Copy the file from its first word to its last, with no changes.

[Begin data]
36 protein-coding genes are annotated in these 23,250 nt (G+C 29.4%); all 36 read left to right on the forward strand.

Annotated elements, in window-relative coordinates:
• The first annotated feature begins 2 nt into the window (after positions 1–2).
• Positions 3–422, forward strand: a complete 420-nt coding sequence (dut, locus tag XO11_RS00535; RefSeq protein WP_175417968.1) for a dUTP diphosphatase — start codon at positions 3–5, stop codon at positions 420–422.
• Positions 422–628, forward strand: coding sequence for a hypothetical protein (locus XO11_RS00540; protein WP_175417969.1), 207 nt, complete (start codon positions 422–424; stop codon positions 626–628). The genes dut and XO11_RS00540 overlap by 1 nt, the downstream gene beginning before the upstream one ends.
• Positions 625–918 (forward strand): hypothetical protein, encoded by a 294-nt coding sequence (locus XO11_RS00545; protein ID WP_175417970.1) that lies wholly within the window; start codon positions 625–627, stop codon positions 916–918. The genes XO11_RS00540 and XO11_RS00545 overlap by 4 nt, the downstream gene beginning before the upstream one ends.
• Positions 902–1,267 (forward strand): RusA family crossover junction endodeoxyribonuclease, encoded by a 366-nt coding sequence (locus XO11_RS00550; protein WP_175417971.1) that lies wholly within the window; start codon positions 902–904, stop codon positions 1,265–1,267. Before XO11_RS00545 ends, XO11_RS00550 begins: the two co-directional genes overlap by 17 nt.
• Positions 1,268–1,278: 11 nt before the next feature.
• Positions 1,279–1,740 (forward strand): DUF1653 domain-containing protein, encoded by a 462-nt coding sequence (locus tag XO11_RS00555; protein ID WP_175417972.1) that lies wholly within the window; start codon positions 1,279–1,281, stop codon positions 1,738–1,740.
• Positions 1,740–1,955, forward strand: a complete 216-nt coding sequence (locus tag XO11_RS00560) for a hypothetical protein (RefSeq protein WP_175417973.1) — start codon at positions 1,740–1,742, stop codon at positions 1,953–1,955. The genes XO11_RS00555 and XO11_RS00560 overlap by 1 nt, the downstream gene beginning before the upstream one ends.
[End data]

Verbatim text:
36 protein-coding genes are annotated in these 23,250 nt (G+C 29.4%); all 36 read left to right on the forward strand.

Annotated elements, in window-relative coordinates:
• The first annotated feature begins 2 nt into the window (after positions 1–2).
• Positions 3–422, forward strand: a complete 420-nt coding sequence (dut, locus tag XO11_RS00535; RefSeq protein WP_175417968.1) for a dUTP diphosphatase — start codon at positions 3–5, stop codon at positions 420–422.
• Positions 422–628, forward strand: coding sequence for a hypothetical protein (locus XO11_RS00540; protein WP_175417969.1), 207 nt, complete (start codon positions 422–424; stop codon positions 626–628). The genes dut and XO11_RS00540 overlap by 1 nt, the downstream gene beginning before the upstream one ends.
• Positions 625–918 (forward strand): hypothetical protein, encoded by a 294-nt coding sequence (locus XO11_RS00545; protein ID WP_175417970.1) that lies wholly within the window; start codon positions 625–627, stop codon positions 916–918. The genes XO11_RS00540 and XO11_RS00545 overlap by 4 nt, the downstream gene beginning before the upstream one ends.
• Positions 902–1,267 (forward strand): RusA family crossover junction endodeoxyribonuclease, encoded by a 366-nt coding sequence (locus XO11_RS00550; protein WP_175417971.1) that lies wholly within the window; start codon positions 902–904, stop codon positions 1,265–1,267. Before XO11_RS00545 ends, XO11_RS00550 begins: the two co-directional genes overlap by 17 nt.
• Positions 1,268–1,278: 11 nt before the next feature.
• Positions 1,279–1,740 (forward strand): DUF1653 domain-containing protein, encoded by a 462-nt coding sequence (locus tag XO11_RS00555; protein ID WP_175417972.1) that lies wholly within the window; start codon positions 1,279–1,281, stop codon positions 1,738–1,740.
• Positions 1,740–1,955, forward strand: a complete 216-nt coding sequence (locus tag XO11_RS00560) for a hypothetical protein (RefSeq protein WP_175417973.1) — start codon at positions 1,740–1,742, stop codon at positions 1,953–1,955. The genes XO11_RS00555 and XO11_RS00560 overlap by 1 nt, the downstream gene beginning before the upstream one ends.